There are two specific statutory grounds on which an appeal may be made under the HA 2004, but a recipient of an Improvement Notice is not precluded from making a general appeal to the Tribunal. Under the first specific ground, an appeal may be made where the applicant believes another person ought to take the action required by the Improvement Notice, the freeholder for example, or that another person should pay some, or all, of the costs of the works. The second specific ground of appeal is that there was another, more appropriate, course of action available to the LA in relation the alleged hazard, such as the service of a hazard awareness notice or a prohibition order. 

There is limited guidance available to recipients of Improvement Notices as to the practicalities of the appeal process, and the HA 2004 does not fully describe the application process. The housing health and safety rating system form to appeal may be downloaded online and must be completed with care. If the applicant fails to serve the application in the correct number of copies, or fails to specify the grounds of appeal and the reasons for such grounds, the application may be rejected by the Tribunal. With only 21 days in which to appeal, this could have grave and expensive consequences for any recipient of a notice. 

What Happens Once the Application Is Served? 

Upon serving an application to appeal an Improvement Notice, the Tribunal is likely to offer the parties the opportunity to mediate. Where both parties request mediation, the applicant may well wish to use that as an opportunity to convince the LA that appropriate works are or will be undertaken, and the relevant notice can be suspended. 

Where one of the parties does not wish to mediate or where a mediation fails, directions passed down by the Tribunal will then be triggered. Short time frames can apply—parties may be given only 28 days in which to prepare the statement of case, expert witnesses and document bundles, which highlights the need for advance preparation by property owners. Whether at a mediation or proceeding to a full hearing, expert evidence will be crucial in supporting any application. 

Important Considerations 

In light of the pressure LAs and private-sector property owners are under, fire safety experts in the United Kingdom are in extremely high demand. Where a property is susceptible to enforcement action under the HA 2004, it would be prudent for property owners to:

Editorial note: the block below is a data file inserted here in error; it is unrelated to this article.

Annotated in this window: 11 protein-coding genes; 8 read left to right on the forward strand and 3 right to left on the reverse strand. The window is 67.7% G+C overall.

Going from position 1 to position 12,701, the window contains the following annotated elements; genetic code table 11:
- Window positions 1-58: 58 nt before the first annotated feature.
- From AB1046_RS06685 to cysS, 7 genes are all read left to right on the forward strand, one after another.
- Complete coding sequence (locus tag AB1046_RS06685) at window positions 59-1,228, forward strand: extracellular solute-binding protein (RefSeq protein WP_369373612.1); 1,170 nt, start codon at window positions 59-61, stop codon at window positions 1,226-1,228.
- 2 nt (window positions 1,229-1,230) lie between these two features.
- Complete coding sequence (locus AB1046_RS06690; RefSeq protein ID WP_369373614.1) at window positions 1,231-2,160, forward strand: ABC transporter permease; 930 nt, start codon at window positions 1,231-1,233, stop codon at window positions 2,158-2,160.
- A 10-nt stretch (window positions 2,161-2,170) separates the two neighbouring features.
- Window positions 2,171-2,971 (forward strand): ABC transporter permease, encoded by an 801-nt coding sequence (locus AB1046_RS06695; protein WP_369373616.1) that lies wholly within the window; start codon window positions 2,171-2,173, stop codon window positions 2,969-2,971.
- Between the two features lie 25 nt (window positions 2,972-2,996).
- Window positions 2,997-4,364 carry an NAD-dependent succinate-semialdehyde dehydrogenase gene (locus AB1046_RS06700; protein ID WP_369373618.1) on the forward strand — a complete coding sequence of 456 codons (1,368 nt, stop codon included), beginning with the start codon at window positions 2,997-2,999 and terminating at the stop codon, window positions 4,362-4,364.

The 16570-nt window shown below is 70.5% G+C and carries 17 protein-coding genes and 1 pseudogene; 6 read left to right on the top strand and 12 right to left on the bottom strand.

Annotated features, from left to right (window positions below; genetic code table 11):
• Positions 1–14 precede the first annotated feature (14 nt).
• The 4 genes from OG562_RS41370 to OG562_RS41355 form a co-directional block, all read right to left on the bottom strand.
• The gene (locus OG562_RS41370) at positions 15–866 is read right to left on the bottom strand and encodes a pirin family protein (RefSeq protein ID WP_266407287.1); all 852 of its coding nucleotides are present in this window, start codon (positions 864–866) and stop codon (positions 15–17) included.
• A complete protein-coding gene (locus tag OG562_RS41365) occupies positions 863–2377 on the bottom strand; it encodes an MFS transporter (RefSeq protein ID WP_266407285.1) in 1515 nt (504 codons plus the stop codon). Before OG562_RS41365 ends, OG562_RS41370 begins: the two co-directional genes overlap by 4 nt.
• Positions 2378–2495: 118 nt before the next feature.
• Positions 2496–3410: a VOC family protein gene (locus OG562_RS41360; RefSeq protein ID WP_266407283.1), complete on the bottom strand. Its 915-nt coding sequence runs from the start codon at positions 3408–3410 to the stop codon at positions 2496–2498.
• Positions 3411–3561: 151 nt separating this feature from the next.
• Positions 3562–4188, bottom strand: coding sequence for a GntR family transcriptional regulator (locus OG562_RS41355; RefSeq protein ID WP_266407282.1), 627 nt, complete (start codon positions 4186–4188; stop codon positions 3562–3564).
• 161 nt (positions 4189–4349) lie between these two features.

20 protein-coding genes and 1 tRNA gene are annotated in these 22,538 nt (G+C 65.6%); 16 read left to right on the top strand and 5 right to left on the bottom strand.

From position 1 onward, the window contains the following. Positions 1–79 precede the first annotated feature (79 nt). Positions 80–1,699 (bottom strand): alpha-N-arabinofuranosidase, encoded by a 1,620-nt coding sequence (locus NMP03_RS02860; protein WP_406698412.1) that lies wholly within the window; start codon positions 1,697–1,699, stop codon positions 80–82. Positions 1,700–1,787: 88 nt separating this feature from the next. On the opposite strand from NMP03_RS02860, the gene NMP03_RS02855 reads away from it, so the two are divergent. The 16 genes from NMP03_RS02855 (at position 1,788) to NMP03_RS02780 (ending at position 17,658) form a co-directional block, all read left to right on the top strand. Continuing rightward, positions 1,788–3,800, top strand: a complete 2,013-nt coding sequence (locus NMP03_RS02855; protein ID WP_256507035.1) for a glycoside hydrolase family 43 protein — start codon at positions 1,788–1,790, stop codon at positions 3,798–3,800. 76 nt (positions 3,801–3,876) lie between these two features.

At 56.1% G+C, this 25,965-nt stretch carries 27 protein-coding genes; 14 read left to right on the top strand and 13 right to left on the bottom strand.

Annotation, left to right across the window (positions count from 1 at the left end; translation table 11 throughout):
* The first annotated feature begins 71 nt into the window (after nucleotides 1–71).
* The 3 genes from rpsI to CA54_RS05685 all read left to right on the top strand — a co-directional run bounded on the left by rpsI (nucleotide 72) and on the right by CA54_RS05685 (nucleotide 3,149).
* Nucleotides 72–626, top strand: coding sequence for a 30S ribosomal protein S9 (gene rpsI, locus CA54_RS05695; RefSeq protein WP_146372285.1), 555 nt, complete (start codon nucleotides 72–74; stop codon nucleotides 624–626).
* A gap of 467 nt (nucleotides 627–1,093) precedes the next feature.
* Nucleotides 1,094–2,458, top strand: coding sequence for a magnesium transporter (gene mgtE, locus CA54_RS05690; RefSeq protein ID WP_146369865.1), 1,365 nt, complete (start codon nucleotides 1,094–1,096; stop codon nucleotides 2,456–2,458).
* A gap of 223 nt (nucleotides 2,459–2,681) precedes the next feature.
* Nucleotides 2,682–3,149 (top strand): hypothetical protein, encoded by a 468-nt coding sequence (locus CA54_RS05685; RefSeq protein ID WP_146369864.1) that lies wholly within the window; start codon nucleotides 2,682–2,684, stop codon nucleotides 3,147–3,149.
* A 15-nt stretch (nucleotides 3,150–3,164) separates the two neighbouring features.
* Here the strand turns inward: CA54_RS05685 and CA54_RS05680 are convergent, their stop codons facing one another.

• Engage in pre-emptive discussions with LAs and show a willingness to investigate possible defects and undertake to conduct works where required, thus limiting the need for the LA to resort to draconian Improvement Notices in the first place. Needless to say, fire safety is important and should be treated as such by property owners;
  • Make contact with contractors to begin works to remediate minor defects, showing a commitment to mitigating fire safety risks at the property; and
  • Arrange for inspections by fire safety and cladding experts at the earliest possible opportunity in order to be in the best position to appeal an Improvement Notice if served precipitously by the LA. 

If an Improvement Notice is served, recipients should consult with their legal representatives as a matter of urgency. A recipient may still have an opportunity to appeal and/or agree a more suitable and cost-effective means of reducing risks identified.

Three Key Takeaways

  1. Local authorities are under increasing political pressure to ensure the safety of housing, and they are turning to the enforcement provisions of the Housing Act 2004 as a means of expediting compliance amongst building owners.
  2. Recipients of Improvement Notices have a right to appeal to the local Property Tribunal under certain circumstances, but with only 21 days in which to do so, prompt action is essential. In these circumstances, advance preparation is crucial.
  3. Building owners would be wise to engage in pre-emptive and collaborative discussions with local authorities and to take a proactive approach to investigating potential defects and minimising risk.